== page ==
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U's Marriott Library Expanding Dumke Fine Arts and Architecture Library

File: Marriott Library

The University of Utah’s J. Willard Marriott Library will have its first major change since the seismic upgrade about six years ago.  The Katherine W. Dumke Fine Arts and Architecture Libraryis expanding its space on the first and second floors on the library’s north side. The addition of a changeable indoor/outdoor sculpture garden is being funded by Katherine Dumke. Greg Hatch, head of the Arts and Architecture library, says planners initially just wanted to make sure the Dumkes were okay with the idea.  

“And in having conversations with the family, they suggested that they thought that the proposal was actually not big enough," says Hatch. "They wanted an even bigger vision.”

Hatch says the project now includes retractable glass walls on the upper level of the patio as well as the creation of more lecture and exhibit space for sculpture works. He says it’s going to come from a U student design.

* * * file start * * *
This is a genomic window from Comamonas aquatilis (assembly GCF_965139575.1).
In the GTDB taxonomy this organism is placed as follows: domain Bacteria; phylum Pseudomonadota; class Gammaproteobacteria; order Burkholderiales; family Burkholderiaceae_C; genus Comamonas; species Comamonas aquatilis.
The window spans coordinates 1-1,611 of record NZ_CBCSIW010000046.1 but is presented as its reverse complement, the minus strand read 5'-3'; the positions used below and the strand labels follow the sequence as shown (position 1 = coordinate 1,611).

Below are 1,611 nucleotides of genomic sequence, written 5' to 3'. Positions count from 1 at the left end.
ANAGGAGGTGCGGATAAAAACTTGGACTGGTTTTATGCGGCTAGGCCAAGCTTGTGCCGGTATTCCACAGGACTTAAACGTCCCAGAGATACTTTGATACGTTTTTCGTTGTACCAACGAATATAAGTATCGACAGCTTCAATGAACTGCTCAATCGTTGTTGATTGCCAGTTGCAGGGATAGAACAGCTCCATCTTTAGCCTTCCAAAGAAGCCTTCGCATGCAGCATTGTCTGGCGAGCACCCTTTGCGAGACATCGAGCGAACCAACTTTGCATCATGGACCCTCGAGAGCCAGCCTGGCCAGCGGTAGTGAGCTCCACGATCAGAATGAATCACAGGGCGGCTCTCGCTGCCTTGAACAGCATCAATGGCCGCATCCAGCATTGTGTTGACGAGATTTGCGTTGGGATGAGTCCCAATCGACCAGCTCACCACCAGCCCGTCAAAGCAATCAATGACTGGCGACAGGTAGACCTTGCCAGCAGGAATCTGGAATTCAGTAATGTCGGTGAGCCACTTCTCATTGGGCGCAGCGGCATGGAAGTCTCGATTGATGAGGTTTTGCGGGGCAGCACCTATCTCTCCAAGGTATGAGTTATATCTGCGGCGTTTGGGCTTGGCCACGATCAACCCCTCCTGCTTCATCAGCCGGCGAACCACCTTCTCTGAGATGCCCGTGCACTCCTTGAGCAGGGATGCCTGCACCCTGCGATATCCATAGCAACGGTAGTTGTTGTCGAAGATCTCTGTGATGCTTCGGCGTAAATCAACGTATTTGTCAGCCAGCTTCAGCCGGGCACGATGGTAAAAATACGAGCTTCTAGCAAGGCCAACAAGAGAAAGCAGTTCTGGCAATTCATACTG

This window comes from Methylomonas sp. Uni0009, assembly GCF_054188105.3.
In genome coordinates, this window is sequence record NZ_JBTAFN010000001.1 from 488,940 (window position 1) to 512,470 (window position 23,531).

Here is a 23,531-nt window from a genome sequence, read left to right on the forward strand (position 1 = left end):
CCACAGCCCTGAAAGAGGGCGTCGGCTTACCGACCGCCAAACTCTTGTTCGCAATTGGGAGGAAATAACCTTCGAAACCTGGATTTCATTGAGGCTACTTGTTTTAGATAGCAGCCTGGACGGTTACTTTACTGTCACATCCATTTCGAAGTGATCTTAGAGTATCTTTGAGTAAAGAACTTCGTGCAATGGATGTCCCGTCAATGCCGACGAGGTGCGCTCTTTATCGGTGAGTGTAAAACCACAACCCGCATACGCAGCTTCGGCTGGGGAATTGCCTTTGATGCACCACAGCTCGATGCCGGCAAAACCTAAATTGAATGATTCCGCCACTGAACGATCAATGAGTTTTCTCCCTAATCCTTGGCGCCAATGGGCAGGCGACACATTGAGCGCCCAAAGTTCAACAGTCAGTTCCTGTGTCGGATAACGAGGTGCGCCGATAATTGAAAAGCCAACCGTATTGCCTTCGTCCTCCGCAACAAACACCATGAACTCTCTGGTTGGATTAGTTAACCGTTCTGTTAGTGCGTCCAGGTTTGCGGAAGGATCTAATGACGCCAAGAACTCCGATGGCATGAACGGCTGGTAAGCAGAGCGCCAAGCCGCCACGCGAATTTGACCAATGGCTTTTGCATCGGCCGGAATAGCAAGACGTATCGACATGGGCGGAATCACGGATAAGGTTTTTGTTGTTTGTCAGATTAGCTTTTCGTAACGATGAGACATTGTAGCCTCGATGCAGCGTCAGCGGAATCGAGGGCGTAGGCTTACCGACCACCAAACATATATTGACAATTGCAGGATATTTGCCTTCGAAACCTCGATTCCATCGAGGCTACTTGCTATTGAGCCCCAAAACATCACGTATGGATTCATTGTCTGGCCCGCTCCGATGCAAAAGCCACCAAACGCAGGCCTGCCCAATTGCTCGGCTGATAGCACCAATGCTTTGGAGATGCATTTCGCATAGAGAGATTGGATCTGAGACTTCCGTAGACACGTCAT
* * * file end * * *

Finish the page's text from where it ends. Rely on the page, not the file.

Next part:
“We’re very much in early stage of design. The student project gave us a lot of interesting things to consider for the space. They really gave us some new visions for what is possible.”

Hatch says students will also be able to get their hands on a new collection of physical materials called the Material ConneXion. All the materials are design and construction metals, fabrics and polymers as well as sustainable products like ceramics and wood.  He says only a few libraries in the country currently offer this collection. The construction phase of the project is set to begin next May and be completed by Fall. The amount of the Dumke gift to the library is not being made public.

Bob Nelson is a graduate of the University of Utah with a BA in mass communications. He began his radio career at KUER in 1978 when it was still in Kingsbury Hall. That’s also where he met his wife, Maria Shilaos, in 1981. Bob left KUER for commercial radio where he worked for 25 years, and he is thrilled to be back at KUER. Bob and his family are part of an explorer group, fondly known as The Hordes and Masses, which has been seeking out ghost towns and little-known places in Utah for more than twenty years.
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